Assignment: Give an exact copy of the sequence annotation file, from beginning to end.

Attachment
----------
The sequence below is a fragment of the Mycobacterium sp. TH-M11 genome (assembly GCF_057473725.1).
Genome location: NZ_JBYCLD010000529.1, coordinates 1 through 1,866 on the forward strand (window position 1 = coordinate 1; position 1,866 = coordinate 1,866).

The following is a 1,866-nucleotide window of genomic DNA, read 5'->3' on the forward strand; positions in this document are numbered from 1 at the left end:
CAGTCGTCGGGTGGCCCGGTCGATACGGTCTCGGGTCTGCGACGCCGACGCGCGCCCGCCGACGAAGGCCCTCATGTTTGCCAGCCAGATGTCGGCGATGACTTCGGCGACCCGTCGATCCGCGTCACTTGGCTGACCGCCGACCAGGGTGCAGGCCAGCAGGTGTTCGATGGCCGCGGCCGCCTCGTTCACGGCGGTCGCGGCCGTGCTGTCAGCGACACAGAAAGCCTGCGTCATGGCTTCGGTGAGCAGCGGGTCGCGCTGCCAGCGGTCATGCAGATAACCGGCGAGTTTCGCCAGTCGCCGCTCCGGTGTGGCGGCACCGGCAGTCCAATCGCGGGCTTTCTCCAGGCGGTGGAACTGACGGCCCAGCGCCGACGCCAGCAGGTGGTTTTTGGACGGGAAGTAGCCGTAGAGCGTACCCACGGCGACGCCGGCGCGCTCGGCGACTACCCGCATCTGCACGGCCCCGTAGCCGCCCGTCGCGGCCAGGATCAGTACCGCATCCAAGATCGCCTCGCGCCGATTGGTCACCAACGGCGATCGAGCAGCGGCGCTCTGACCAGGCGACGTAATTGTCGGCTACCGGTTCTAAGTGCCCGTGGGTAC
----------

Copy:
The sequence below is a fragment of the Mycobacterium sp. TH-M11 genome (assembly GCF_057473725.1).
Genome location: NZ_JBYCLD010000529.1, coordinates 1 through 1,866 on the forward strand (window position 1 = coordinate 1; position 1,866 = coordinate 1,866).

The following is a 1,866-nucleotide window of genomic DNA, read 5'->3' on the forward strand; positions in this document are numbered from 1 at the left end:
CAGTCGTCGGGTGGCCCGGTCGATACGGTCTCGGGTCTGCGACGCCGACGCGCGCCCGCCGACGAAGGCCCTCATGTTTGCCAGCCAGATGTCGGCGATGACTTCGGCGACCCGTCGATCCGCGTCACTTGGCTGACCGCCGACCAGGGTGCAGGCCAGCAGGTGTTCGATGGCCGCGGCCGCCTCGTTCACGGCGGTCGCGGCCGTGCTGTCAGCGACACAGAAAGCCTGCGTCATGGCTTCGGTGAGCAGCGGGTCGCGCTGCCAGCGGTCATGCAGATAACCGGCGAGTTTCGCCAGTCGCCGCTCCGGTGTGGCGGCACCGGCAGTCCAATCGCGGGCTTTCTCCAGGCGGTGGAACTGACGGCCCAGCGCCGACGCCAGCAGGTGGTTTTTGGACGGGAAGTAGCCGTAGAGCGTACCCACGGCGACGCCGGCGCGCTCGGCGACTACCCGCATCTGCACGGCCCCGTAGCCGCCCGTCGCGGCCAGGATCAGTACCGCATCCAAGATCGCCTCGCGCCGATTGGTCACCAACGGCGATCGAGCAGCGGCGCTCTGACCAGGCGACGTAATTGTCGGCTACCGGTTCTAAGTGCCCGTGGGTAC